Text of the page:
I've been quite negligent about posting reviews of the books that I've read recently, so here's my effort to begin to catch up.


I find that Elin Hilderbrand's books are generally good for a light summer read and this one certainly falls into that category.

The setting is Nantucket (of course!) and the main character is Hollis Shaw. Hollis has recently lost her husband and as a grieving widow, she is lonely and searching for a focus and purpose for her life. 

Hollis has a summer home on Nantucket and she comes up with the idea of inviting a friend from each decade of her life to spend a weekend with her at that home. Accordingly, she invites Tatum, who was her childhood best friend; Dru-Ann, her best friend from college; Brooke, a friend from when their children were growing up together; and Gigi, who is her favorite internet friend. (Hollis is a blogger and Gigi follows her blog.) Little does Hollis know that she and Gigi share another connection and grief at a loss.

Hollis asks her daughter, Caroline, to interview and film each of the women as they discuss how they know Hollis. Of course, they each have their own problems and concerns and these are revealed through the interviews. The weekend becomes something of a therapy session for each of them.

Overall, I found this to be an enjoyable, non-taxing read. I've read Hilderbrand books before so I knew what to expect and I was not disappointed. If you are looking for a good beach read, here it is!

My rating: 3 of 5 stars  


Long, long ago in another hot summer not unlike this one, I read the Agatha Christie classic And Then There Were None.  If I wasn't hooked on reading murder mysteries before, that book sealed my fate. I searched out more books like that and especially more Christie books. I think, over time, I finally read all of her books, and some of them, like The Murder of Roger Ackroyd, I read more than once. Apparently, Alice Feeney is a Christie fan as well.

In Daisy Darker, Feeney has written a kind of homage to Christie's And Then There Were None. Feeney's story takes place on a tidal island that is cut off from the rest of the world once the tide rolls in.  At that point, it will be eight long hours until the island reconnects with the mainland.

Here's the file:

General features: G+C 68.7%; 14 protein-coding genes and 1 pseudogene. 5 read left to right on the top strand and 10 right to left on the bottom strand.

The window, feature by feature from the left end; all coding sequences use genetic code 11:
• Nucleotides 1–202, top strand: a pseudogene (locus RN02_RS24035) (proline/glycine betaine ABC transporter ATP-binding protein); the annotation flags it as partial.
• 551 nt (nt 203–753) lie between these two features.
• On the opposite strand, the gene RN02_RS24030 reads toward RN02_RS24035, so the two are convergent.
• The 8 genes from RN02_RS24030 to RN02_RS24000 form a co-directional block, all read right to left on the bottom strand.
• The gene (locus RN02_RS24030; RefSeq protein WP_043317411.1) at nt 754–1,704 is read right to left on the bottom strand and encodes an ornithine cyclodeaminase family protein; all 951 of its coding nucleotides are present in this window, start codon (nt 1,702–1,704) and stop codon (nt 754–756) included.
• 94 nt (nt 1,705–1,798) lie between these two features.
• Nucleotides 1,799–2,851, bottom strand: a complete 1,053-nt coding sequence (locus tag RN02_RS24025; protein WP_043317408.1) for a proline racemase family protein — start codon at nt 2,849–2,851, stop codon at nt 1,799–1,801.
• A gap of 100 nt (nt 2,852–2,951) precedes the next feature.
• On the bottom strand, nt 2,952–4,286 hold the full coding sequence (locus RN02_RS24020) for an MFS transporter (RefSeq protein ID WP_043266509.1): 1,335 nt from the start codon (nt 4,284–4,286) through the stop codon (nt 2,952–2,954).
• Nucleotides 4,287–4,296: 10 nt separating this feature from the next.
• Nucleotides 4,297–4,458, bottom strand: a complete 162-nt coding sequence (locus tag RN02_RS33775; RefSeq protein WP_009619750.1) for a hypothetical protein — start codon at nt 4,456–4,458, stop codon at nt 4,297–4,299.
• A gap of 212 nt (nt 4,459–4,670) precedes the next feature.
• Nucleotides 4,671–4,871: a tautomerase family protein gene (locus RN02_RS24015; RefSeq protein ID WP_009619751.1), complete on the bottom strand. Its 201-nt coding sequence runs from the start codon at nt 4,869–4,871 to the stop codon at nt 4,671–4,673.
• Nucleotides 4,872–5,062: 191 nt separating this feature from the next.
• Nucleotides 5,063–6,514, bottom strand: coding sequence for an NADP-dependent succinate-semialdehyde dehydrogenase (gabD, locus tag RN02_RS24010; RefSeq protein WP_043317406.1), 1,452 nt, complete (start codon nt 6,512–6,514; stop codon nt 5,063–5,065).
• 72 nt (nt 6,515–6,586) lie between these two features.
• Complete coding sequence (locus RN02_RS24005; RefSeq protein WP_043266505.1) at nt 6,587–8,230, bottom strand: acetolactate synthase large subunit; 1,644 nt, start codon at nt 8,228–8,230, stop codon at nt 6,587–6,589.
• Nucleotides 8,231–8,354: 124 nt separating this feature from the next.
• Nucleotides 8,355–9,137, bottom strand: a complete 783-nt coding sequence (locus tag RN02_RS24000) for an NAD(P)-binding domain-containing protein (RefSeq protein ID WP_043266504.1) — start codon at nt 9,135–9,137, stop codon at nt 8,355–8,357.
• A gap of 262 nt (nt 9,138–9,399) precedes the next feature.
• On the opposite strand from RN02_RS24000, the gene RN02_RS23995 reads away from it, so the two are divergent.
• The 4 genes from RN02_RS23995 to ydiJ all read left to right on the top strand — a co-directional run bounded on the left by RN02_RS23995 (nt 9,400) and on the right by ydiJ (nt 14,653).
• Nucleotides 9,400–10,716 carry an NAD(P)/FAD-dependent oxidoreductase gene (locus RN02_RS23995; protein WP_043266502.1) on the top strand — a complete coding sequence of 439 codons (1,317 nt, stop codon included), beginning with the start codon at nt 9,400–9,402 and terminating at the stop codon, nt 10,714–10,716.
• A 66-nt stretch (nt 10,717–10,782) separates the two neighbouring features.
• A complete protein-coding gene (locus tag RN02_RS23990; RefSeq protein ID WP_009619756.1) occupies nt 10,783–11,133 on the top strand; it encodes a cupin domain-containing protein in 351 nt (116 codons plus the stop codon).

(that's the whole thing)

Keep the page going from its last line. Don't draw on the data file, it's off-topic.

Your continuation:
The title character, Daisy Darker, is the granddaughter of the woman who lives on that tidal island. Nana is turning eighty years old and the family is gathering on the island to help her celebrate. Naturally, all of those family members have their own secrets and concerns, so it is a prickly assembly. 

It's made a bit more prickly by the fact that a storm is gathering which threatens to isolate the island even more. As the storm rages at midnight, Nana's body is discovered. It was not a natural death. In an hour, another family member is found dead. Someone is killing them off, one by one. But who? Is there anyone on the island besides family members?

So, what we have here is the classic locked-room mystery, and kudos to Feeney; she handles it quite well. She's no Christie but then nobody is but hers is a creditable effort.

My rating: 3 of 5 stars 


  1. These are two perfect books for summer reading. I don't ask too much of my summer reading books, and they don't ask too much of me.

  2. The very first mystery I ever read by Agatha Christie was And Then There Were None (though at the time it was still going by Ten Little Indians). It definitely turned me into a Christie fan. And a fan of that isolated island, locked-room kind of setting/mystery. Daisy Darker is one on my TBR list, and I do hope to read it at some point. :D

  3. Sounds like good books. I love mysteries and suspense.

  4. Great settings for each book. I like the idea of a tidal island and the plot sounds pretty spooky. Whoa.


Post a Comment

Popular posts from this blog

Poetry Sunday: Don't Hesitate by Mary Oliver

Overboard by Sara Paretsky: A review

The Investigator by John Sandford: A review